10 Ways to Cultivate Good Gut Bacteria and Reduce Depression


10-Ways-to-Cultivate-Good-Gut-Bacteria-and-Reduce-Depression-722x406We are all born with genes that predispose us to all kinds of things–in my case, most of the psychiatric illnesses listed in the DSM-5 (Diagnostic Statistical Manual, Fifth Edition). And while we have some control over the way our genes express themselves or “turn on” – a new science called epigenetics—we are more or less stuck with our human genome. However, we are by no means permanently attached to a diagnosis of Major Depression Disorder (if that is what mom and dad kindly handed down).


Each of us also has a complex collection of bacteria living in our gut—our distinct microbiome—that also has genes. And THOSE genes we can maneuver in any way we want. In their book The Good Gut, scientists Justin and Erica Sonnenburg write:

Since there is much we can do to shape the environment within our gut, we have control over our microbiota and can compensate for the lack of control we have over our human genome. Our microbiome contains one hundred times more genes than our human genome, so in fact there is about 99 percent of associated genetic material that we have the potential to mold in ways that are beneficial to us.

If you doubt the connection between your mood and the critters in your gut, you must read Peter Andrey Smith’s recent piece in the New York Times Magazine called “Can the Bacteria in Your Gut Explain Your Mood?” Not to ruin the suspense, but considering all the optimistic studies he includes, the answer is a resounding YES.

Of course, I’m sold on the research because, in the last 18 months, I have conducted my own gut experiment: eliminating sugar, gluten, dairy, and caffeine; drinking at least one kale smoothie a day; breaking up with my favorite pastime of swimming (chlorine kills good bacteria); taking probiotics and coconut oil; and working with a gastrointestinal doctor on reversing SIBO (small intestine bacteria overgrowth) and treating inflammatory bowel disease. The result is that I haven’t had death thoughts in many months, and I’ve been able to wean off two of my psych meds. Since I have spent a considerable chunk of my free time reading up on gut health as of late, I thought I would summarize for you some ways you can cultivate good bacteria, which translates to a more stable, more resilient mood.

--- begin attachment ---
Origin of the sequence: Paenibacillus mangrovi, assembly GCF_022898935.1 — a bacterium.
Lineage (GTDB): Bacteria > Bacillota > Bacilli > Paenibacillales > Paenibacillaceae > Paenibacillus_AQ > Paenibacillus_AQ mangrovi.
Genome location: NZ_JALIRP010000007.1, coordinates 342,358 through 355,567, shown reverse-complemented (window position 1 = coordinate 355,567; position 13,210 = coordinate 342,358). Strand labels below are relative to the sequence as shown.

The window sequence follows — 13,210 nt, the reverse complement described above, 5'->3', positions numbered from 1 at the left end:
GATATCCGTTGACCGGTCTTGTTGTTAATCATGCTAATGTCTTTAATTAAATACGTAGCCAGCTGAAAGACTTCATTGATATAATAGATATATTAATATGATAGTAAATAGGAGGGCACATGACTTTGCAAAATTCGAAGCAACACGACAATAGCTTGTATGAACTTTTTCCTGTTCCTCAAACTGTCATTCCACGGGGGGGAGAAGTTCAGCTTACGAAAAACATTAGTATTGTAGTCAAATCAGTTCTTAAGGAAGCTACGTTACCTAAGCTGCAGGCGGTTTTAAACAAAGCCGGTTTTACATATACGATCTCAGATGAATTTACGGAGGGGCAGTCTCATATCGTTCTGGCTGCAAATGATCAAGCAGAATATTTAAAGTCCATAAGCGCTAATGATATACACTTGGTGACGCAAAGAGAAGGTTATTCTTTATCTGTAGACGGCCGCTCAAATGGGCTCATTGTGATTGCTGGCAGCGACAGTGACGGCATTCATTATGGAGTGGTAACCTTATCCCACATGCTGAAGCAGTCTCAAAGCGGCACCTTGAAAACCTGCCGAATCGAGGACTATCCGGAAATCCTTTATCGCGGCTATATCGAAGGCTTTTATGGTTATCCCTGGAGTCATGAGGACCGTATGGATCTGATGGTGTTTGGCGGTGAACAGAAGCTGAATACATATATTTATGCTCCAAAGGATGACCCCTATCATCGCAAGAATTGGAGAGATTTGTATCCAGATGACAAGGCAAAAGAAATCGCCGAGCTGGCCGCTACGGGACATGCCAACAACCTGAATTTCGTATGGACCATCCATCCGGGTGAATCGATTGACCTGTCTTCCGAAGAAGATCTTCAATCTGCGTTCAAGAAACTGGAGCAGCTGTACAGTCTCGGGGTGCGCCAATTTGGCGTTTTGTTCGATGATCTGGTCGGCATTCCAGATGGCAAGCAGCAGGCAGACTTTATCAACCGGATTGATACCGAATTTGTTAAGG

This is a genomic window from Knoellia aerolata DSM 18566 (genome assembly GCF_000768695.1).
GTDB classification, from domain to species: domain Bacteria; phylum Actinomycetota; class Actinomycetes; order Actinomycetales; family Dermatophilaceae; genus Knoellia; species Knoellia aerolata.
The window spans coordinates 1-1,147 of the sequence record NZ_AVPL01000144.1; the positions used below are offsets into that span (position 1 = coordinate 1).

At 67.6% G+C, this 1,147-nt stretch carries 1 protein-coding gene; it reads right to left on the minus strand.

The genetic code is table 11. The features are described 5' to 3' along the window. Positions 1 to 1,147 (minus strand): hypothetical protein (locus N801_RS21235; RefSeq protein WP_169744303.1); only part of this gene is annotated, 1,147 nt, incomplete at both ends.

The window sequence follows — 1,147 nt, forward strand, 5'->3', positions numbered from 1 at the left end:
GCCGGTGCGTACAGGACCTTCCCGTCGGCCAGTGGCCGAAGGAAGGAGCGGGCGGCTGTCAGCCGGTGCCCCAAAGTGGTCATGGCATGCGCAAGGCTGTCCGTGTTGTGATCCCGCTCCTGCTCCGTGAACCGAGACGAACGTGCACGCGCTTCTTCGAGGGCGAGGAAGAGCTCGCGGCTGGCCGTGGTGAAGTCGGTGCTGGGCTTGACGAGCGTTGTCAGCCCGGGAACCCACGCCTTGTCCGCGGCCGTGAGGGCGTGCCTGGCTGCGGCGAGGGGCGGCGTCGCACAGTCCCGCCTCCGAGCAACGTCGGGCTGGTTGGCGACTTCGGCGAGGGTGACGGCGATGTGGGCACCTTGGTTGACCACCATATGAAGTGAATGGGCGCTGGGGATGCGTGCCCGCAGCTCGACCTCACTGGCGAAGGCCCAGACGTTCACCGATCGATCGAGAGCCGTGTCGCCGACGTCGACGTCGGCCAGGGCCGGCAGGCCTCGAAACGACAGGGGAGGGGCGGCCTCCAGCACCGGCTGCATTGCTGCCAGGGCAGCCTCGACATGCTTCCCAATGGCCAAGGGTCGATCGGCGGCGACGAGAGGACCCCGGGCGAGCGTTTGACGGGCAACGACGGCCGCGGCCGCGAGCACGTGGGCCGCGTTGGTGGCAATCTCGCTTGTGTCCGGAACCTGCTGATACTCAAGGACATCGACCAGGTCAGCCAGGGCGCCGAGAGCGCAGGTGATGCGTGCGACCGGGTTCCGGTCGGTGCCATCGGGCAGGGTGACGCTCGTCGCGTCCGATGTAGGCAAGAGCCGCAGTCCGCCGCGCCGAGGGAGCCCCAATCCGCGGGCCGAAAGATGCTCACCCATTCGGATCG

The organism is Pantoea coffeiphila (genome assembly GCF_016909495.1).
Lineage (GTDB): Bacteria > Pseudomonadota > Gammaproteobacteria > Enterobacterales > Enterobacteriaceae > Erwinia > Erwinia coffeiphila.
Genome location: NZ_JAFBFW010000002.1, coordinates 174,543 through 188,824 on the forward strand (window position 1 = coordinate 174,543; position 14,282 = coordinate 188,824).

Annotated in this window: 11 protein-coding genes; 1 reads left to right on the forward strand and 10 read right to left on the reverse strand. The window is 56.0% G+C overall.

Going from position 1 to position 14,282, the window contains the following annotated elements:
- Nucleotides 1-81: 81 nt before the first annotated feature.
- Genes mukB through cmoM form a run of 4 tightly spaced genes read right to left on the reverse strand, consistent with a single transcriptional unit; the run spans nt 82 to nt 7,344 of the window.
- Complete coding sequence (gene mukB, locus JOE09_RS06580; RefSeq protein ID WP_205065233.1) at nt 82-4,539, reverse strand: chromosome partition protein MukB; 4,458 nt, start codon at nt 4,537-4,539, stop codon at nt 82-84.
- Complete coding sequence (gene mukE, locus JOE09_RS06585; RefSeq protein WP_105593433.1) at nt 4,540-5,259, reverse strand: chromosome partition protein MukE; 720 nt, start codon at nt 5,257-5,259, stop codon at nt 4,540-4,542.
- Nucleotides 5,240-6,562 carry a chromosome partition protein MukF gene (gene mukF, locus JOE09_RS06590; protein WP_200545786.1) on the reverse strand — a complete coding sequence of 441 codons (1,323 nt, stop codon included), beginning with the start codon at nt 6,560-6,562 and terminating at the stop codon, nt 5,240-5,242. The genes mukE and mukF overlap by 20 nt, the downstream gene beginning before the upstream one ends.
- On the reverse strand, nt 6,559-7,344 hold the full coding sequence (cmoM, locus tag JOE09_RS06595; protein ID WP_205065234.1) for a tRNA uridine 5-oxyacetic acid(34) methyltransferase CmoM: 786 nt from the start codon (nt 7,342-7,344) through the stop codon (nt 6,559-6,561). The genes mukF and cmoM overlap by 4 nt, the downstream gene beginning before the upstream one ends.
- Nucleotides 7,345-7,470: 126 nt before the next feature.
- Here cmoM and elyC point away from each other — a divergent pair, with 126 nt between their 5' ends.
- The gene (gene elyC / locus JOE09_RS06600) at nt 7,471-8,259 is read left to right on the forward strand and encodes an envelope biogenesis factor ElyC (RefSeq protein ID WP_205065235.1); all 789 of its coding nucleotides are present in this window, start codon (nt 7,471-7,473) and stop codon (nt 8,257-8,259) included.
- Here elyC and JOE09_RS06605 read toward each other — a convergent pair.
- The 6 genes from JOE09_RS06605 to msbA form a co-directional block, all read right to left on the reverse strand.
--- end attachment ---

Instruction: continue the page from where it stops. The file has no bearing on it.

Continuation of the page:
Continue reading …

Share this:

Therese Borchard
I am a writer and chaplain trying to live a simple life in Annapolis, Maryland.

More about me...




February 23, 2024
November 24, 2023
Everything Is Grace: Cultivating Gratitude From a Greater Altitude
June 11, 2023
Do One Thing Every Day That Scares You
May 20, 2023
Please Let Me Cry
February 16, 2023
Love Being Loving

Related Posts

4 Responses
  1. Shelley

    could you be more specific about what you eat…supplements…and any other support you do for your gut?

    1. Therese Borchard

      Hi Shelley,
      I eat a lot of vegetables, have stayed away from white rice, potatoes, white flour, anything starchy. Stayed away from processed food. I take a teaspoon of coconut oil twice a day, just heat it up in the microwave and swallow it. I eat a smoothie every morning with kale and pineapple. For supplements, I take a multivitamin, omega 3 fatty acids (OmegaBrite fish oil), a probiotic (Health Origins 30 Billion), vitamin d and vitamin b 12, and turmeric. The best things you can do is avoid processed food, eat as many greens as you can (eat a big salad for lunch), and watch your stress.

  2. Vena

    That was a really fascinating article. Thank you so much for writing. I’m sure it’s healing for you too but man is it nice to hear logical scientific discussions on what may be contributing factors of depression. I felt like you woke me up to the fact that I need to keep taking my probiotics ALL the time. Last year while I was brewing my own coconut kefir I had a very long stretch of happiness. I had little tiny bouts of depression around my period but nothing major. Then I started experiencing deep depressive episodes again (death thoughts – wishing for a terminal illness etc) and went over my supplements trying to figure out what I had changed. I think I totally overlooked the probiotics, thinking that was more for keeping my tummy from becoming painfully bloated but until now I hadnt fully realized that me missing most of my doses of coconut kefir ( I was taking a tablespoon or more with every meal) was possibly the real issue.
    Thanks again for all your research and then turning around and spitting it out in an easy to read and understand form.

    1. Therese Borchard

      Thank you, Vena! I so appreciate your comment. Sounds like we are made the same! Bloating is what got me into this, and I still have that. But yes, the probiotics and the coconut oil I think are key. I take a tsp twice a day. Thanks very much for your interesting feedback!